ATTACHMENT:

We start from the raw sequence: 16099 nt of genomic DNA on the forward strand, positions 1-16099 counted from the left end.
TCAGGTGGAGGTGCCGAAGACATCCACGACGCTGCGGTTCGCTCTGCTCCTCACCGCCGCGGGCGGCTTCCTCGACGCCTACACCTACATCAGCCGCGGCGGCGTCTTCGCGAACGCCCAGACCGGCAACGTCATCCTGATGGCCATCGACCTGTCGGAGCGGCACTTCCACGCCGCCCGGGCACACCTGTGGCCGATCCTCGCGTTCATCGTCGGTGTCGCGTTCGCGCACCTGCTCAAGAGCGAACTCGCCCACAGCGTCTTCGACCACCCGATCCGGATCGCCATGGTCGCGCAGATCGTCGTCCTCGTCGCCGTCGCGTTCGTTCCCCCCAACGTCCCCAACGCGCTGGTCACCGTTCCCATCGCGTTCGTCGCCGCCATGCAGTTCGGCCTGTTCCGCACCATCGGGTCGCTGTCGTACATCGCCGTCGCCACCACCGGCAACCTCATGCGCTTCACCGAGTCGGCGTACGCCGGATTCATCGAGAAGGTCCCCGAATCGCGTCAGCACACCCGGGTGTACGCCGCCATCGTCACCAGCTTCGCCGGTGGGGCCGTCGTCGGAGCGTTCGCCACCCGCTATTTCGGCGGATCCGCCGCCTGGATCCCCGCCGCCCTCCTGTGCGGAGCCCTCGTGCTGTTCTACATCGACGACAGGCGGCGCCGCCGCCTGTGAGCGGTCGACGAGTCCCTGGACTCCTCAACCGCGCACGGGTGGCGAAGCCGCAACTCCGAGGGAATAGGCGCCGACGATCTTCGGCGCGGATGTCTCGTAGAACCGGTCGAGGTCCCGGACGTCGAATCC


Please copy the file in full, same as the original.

We start from the raw sequence: 16099 nt of genomic DNA on the forward strand, positions 1-16099 counted from the left end.
TCAGGTGGAGGTGCCGAAGACATCCACGACGCTGCGGTTCGCTCTGCTCCTCACCGCCGCGGGCGGCTTCCTCGACGCCTACACCTACATCAGCCGCGGCGGCGTCTTCGCGAACGCCCAGACCGGCAACGTCATCCTGATGGCCATCGACCTGTCGGAGCGGCACTTCCACGCCGCCCGGGCACACCTGTGGCCGATCCTCGCGTTCATCGTCGGTGTCGCGTTCGCGCACCTGCTCAAGAGCGAACTCGCCCACAGCGTCTTCGACCACCCGATCCGGATCGCCATGGTCGCGCAGATCGTCGTCCTCGTCGCCGTCGCGTTCGTTCCCCCCAACGTCCCCAACGCGCTGGTCACCGTTCCCATCGCGTTCGTCGCCGCCATGCAGTTCGGCCTGTTCCGCACCATCGGGTCGCTGTCGTACATCGCCGTCGCCACCACCGGCAACCTCATGCGCTTCACCGAGTCGGCGTACGCCGGATTCATCGAGAAGGTCCCCGAATCGCGTCAGCACACCCGGGTGTACGCCGCCATCGTCACCAGCTTCGCCGGTGGGGCCGTCGTCGGAGCGTTCGCCACCCGCTATTTCGGCGGATCCGCCGCCTGGATCCCCGCCGCCCTCCTGTGCGGAGCCCTCGTGCTGTTCTACATCGACGACAGGCGGCGCCGCCGCCTGTGAGCGGTCGACGAGTCCCTGGACTCCTCAACCGCGCACGGGTGGCGAAGCCGCAACTCCGAGGGAATAGGCGCCGACGATCTTCGGCGCGGATGTCTCGTAGAACCGGTCGAGGTCCCGGACGTCGAATCC